Sighted: Foods for better vision

While cataracts are thought by many to be the primary cause of vision loss in the elderly, a little-known eye condition called age-related macular degeneration actually ranks as the leading cause of irreversible blindness among older Americans. The disease afflicts one out of three people over age 75. But it now looks as though simply eating a diet rich in spinach, collards, kale, and other greens may help stave it off. The connection, judging by new research, appears to be that certain substances in leafy vegetables and other produce are found in the portion of the eye subject to damage from age-related. macular degeneration.

That portion is part of the retina--a paper-thin tissue that lines the back of the eyeball. At its center is a tiny area called the macula, which is made up of millions of cells that together produce the sharp vision needed to read and see objects clearly. Over time, for reasons scientists have yet to pinpoint, parts of the retina and the macula become diseased, thereby causing the blurred vision symptomatic of age-related macular degeneration, or AMD. As the disease progresses, tiny, fragile blood vessels begin to develop in the retina, where they often leak blood and fluid that damages the macula even further. At this stage, loss of vision can occur within weeks or months.

But green leafy vegetables, or two particular compounds they contain, may play a role in preventing the process. Dubbed lutein and zeaxanthin, these substances are carotenoids--members of the family of yellow and red pigments that includes beta-carotene. Scientists speculate that by accumulating in the retina and filtering out certain types of rays of light that may damage it, they may leave both the retina and the macula less vulnerable to the degeneration that leads to AMD.

Supporting the theory is a nationwide study of more than 850 people, which found that those who reported eating the most carotenoid-rich foods, including everything from carrots to tomatoes, ended up with nearly half the estimated risk of falling victim to AMD as those whose diets fell far short in such vegetables. Even more telling, the group of participants who typically ate lutein-and zeaxanthin-rich greens like spinach or collards two to four times a week were only about one half as likely to suffer AMD as those who ate them less than once a month.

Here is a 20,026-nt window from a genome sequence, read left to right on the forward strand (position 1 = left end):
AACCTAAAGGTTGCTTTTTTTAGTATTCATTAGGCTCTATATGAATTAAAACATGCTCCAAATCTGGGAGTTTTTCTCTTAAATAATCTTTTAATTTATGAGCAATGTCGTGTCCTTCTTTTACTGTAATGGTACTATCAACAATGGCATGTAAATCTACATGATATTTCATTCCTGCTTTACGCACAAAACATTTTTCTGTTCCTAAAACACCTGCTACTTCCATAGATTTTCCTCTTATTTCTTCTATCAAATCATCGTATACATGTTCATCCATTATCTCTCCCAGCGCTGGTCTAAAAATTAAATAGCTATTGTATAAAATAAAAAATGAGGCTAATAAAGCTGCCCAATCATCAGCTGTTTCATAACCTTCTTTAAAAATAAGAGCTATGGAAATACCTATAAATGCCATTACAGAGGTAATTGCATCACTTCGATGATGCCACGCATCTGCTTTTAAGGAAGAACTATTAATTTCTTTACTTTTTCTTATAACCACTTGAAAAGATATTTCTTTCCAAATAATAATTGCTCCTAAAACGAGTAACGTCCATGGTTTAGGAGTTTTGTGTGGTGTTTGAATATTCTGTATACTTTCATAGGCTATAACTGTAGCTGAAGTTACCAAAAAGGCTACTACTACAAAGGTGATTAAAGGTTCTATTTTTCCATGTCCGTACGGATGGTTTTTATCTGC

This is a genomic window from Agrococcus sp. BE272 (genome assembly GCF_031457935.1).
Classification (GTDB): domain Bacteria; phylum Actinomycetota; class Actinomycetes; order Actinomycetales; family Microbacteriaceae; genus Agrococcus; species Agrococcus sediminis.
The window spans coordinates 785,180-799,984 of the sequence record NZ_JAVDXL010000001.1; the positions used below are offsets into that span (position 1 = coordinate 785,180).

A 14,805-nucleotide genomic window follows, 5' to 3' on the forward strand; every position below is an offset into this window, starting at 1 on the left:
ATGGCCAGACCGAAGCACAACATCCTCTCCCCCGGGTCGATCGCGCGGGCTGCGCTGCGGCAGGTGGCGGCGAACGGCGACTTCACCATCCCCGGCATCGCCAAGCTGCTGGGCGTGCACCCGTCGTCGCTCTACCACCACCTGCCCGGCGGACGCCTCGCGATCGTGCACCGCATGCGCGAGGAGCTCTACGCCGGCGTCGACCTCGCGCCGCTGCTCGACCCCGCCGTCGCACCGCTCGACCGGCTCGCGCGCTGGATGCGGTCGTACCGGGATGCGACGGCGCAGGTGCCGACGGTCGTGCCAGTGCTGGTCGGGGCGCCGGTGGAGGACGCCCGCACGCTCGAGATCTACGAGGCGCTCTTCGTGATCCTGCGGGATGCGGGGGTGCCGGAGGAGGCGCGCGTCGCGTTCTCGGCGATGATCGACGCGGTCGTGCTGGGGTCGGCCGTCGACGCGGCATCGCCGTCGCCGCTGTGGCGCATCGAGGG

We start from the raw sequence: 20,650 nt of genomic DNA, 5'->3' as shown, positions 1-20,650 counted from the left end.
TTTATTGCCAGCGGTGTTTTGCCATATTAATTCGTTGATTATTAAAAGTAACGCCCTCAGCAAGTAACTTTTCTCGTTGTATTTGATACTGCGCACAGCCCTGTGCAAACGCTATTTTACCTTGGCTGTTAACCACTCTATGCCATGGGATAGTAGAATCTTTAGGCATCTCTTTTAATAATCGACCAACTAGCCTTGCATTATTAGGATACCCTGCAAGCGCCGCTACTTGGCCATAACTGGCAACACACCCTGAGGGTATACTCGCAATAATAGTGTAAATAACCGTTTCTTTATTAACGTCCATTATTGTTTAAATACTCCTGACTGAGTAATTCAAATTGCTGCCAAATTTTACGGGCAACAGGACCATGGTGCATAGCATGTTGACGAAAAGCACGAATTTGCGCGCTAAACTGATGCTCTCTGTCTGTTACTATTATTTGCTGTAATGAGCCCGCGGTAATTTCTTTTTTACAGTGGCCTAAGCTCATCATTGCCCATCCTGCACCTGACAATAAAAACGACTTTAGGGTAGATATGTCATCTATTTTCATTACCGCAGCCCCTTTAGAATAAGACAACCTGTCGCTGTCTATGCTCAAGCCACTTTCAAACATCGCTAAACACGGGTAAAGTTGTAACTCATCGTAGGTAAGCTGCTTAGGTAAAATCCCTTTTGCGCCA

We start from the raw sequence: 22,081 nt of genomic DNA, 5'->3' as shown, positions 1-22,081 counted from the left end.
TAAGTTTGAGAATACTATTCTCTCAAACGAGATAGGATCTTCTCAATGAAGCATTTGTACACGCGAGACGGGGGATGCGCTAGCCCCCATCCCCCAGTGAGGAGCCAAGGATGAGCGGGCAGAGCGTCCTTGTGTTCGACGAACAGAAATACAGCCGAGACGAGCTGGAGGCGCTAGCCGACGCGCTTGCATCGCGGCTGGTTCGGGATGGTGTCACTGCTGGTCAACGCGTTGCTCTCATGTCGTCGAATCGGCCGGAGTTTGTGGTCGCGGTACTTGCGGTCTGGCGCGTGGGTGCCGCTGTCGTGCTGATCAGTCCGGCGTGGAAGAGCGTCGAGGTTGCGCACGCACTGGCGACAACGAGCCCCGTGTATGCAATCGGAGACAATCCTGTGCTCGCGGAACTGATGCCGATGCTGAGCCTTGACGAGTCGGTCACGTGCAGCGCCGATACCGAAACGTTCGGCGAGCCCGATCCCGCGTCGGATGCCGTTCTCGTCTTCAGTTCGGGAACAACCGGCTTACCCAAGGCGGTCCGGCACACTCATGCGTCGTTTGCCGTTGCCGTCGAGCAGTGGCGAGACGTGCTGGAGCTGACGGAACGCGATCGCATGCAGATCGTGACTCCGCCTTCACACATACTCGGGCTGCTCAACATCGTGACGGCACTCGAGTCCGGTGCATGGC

To be sure, the preliminary research does not provide definitive proof of cause and effect. Still, until more results come in from studies currently under way, it's certainly not a bad idea to make an effort to eat generous amounts of leafy greens and other vegetables such as broccoli and winter squash, all of which supply lutein and zeaxanthin as well as a host of nutrients.

Age-related macular degeneration most often strikes after age 60. The only early symptom tends to be blurred vision, but as more and more cells of the macula are destroyed, people may begin to see a small blind spot in the middle of their field of vision. As the disease becomes increasingly severe, straight lines often appear crooked.

You can use the grid to keep an eye on your own vision at home. While covering one eye, look at the dot in the center. Then do the same with the other eye. If in either case the lines surrounding the dot appear wavy, blurry, or distorted, you should have your eyes examined by an ophthalmologist

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